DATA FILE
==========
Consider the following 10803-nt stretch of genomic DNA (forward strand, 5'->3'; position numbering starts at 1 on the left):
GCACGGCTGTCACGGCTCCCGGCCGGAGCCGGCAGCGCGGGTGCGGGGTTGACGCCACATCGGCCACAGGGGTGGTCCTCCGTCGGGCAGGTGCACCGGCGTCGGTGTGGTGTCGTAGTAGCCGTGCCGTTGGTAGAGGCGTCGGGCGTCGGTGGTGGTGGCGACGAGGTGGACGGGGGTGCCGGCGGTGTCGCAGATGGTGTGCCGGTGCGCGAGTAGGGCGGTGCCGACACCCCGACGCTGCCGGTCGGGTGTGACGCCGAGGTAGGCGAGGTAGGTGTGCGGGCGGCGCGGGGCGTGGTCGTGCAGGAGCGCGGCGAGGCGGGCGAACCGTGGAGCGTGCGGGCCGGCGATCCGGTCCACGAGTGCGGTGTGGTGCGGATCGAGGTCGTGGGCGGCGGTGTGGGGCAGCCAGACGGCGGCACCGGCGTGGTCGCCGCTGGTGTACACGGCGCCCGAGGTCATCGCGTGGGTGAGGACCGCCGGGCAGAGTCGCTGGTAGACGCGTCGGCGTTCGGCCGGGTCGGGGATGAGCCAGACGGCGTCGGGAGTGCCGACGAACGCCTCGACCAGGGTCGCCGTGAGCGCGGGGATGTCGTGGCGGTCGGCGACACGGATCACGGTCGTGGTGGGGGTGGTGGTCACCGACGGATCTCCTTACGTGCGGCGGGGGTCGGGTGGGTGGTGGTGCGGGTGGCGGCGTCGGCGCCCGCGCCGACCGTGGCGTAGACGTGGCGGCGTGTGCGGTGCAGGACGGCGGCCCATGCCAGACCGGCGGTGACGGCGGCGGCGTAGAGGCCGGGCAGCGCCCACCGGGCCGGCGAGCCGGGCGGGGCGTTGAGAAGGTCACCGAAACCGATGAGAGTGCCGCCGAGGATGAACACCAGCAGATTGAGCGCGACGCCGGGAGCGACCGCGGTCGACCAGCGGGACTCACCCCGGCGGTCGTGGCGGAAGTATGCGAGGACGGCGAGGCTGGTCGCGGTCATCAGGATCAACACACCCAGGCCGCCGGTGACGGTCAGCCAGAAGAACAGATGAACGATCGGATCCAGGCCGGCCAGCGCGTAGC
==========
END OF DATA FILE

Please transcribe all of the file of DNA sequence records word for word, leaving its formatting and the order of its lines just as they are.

Consider the following 10803-nt stretch of genomic DNA (forward strand, 5'->3'; position numbering starts at 1 on the left):
GCACGGCTGTCACGGCTCCCGGCCGGAGCCGGCAGCGCGGGTGCGGGGTTGACGCCACATCGGCCACAGGGGTGGTCCTCCGTCGGGCAGGTGCACCGGCGTCGGTGTGGTGTCGTAGTAGCCGTGCCGTTGGTAGAGGCGTCGGGCGTCGGTGGTGGTGGCGACGAGGTGGACGGGGGTGCCGGCGGTGTCGCAGATGGTGTGCCGGTGCGCGAGTAGGGCGGTGCCGACACCCCGACGCTGCCGGTCGGGTGTGACGCCGAGGTAGGCGAGGTAGGTGTGCGGGCGGCGCGGGGCGTGGTCGTGCAGGAGCGCGGCGAGGCGGGCGAACCGTGGAGCGTGCGGGCCGGCGATCCGGTCCACGAGTGCGGTGTGGTGCGGATCGAGGTCGTGGGCGGCGGTGTGGGGCAGCCAGACGGCGGCACCGGCGTGGTCGCCGCTGGTGTACACGGCGCCCGAGGTCATCGCGTGGGTGAGGACCGCCGGGCAGAGTCGCTGGTAGACGCGTCGGCGTTCGGCCGGGTCGGGGATGAGCCAGACGGCGTCGGGAGTGCCGACGAACGCCTCGACCAGGGTCGCCGTGAGCGCGGGGATGTCGTGGCGGTCGGCGACACGGATCACGGTCGTGGTGGGGGTGGTGGTCACCGACGGATCTCCTTACGTGCGGCGGGGGTCGGGTGGGTGGTGGTGCGGGTGGCGGCGTCGGCGCCCGCGCCGACCGTGGCGTAGACGTGGCGGCGTGTGCGGTGCAGGACGGCGGCCCATGCCAGACCGGCGGTGACGGCGGCGGCGTAGAGGCCGGGCAGCGCCCACCGGGCCGGCGAGCCGGGCGGGGCGTTGAGAAGGTCACCGAAACCGATGAGAGTGCCGCCGAGGATGAACACCAGCAGATTGAGCGCGACGCCGGGAGCGACCGCGGTCGACCAGCGGGACTCACCCCGGCGGTCGTGGCGGAAGTATGCGAGGACGGCGAGGCTGGTCGCGGTCATCAGGATCAACACACCCAGGCCGCCGGTGACGGTCAGCCAGAAGAACAGATGAACGATCGGATCCAGGCCGGCCAGCGCGTAGC